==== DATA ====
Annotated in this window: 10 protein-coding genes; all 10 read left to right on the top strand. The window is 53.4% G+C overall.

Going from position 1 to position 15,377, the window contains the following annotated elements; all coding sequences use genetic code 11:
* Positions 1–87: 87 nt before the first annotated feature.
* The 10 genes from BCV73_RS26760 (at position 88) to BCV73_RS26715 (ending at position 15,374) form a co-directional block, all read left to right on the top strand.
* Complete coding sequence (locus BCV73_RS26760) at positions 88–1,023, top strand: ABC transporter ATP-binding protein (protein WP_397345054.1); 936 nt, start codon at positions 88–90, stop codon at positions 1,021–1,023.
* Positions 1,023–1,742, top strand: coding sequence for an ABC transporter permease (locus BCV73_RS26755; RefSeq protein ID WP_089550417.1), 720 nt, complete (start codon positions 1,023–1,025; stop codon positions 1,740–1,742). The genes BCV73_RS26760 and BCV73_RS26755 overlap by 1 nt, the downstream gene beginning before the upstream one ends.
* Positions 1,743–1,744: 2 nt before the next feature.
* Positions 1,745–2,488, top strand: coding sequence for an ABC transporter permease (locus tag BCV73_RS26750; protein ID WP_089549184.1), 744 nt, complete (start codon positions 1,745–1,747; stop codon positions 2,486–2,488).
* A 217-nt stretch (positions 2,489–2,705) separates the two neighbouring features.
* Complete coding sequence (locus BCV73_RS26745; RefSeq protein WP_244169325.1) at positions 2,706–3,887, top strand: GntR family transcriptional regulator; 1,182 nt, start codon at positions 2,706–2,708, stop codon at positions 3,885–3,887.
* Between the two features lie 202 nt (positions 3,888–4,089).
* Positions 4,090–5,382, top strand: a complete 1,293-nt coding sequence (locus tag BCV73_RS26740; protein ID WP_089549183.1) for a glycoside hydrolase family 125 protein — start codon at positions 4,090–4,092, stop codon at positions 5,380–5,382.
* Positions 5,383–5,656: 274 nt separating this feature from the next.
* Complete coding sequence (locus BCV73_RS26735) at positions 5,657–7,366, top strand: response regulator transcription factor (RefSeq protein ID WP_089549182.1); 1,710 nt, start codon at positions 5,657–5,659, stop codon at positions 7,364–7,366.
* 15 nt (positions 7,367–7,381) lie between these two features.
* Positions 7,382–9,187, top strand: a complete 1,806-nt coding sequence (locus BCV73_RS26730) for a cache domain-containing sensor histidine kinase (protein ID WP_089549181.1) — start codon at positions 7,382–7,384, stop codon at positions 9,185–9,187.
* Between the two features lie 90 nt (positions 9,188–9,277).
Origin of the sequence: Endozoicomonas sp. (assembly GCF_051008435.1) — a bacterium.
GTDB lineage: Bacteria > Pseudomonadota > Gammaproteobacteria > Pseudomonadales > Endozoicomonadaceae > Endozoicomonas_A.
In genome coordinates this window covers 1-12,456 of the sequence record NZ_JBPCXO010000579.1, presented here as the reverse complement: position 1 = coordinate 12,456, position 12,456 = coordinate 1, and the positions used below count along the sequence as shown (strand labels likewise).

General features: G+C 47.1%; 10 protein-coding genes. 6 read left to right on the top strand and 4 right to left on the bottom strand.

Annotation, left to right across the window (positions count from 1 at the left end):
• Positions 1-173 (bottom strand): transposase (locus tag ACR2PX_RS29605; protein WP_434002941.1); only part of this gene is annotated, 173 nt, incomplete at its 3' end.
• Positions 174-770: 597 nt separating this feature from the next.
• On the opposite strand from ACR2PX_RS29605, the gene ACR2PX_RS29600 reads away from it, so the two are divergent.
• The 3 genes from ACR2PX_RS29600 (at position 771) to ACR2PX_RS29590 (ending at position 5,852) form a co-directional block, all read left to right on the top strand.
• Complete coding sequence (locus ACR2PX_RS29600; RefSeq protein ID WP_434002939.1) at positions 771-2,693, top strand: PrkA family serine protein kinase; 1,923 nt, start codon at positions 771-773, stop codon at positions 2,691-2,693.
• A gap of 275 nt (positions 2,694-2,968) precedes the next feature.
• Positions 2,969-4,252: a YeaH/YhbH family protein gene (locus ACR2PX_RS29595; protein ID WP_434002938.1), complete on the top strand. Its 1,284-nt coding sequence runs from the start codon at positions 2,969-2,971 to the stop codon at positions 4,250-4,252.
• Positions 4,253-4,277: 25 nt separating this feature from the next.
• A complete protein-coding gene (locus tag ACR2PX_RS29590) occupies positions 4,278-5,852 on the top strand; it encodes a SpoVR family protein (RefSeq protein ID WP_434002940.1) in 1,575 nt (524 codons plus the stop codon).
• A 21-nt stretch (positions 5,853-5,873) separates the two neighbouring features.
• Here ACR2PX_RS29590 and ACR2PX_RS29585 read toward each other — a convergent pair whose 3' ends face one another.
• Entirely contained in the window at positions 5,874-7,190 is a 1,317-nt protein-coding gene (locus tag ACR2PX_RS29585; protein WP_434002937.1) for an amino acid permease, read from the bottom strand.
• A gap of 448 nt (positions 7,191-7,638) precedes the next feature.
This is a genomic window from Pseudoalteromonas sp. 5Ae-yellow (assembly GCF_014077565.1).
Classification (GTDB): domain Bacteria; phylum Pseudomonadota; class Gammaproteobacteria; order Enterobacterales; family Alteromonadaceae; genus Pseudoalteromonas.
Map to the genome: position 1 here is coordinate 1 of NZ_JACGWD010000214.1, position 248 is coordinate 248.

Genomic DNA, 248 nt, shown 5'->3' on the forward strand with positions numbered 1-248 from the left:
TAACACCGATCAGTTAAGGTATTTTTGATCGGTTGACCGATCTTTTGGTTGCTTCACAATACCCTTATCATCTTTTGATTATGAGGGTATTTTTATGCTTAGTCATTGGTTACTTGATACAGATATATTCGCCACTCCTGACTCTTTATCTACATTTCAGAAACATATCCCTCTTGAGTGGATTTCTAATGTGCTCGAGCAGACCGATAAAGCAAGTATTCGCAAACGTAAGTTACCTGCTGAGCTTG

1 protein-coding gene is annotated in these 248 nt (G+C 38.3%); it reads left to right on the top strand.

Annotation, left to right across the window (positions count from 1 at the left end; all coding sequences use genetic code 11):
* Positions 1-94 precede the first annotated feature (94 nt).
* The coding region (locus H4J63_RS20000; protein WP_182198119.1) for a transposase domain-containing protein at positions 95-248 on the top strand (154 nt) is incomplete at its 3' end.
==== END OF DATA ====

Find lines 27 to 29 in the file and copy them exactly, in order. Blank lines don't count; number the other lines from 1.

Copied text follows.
• Complete coding sequence (locus ACR2PX_RS29600; RefSeq protein ID WP_434002939.1) at positions 771-2,693, top strand: PrkA family serine protein kinase; 1,923 nt, start codon at positions 771-773, stop codon at positions 2,691-2,693.
• A gap of 275 nt (positions 2,694-2,968) precedes the next feature.
• Positions 2,969-4,252: a YeaH/YhbH family protein gene (locus ACR2PX_RS29595; protein ID WP_434002938.1), complete on the top strand. Its 1,284-nt coding sequence runs from the start codon at positions 2,969-2,971 to the stop codon at positions 4,250-4,252.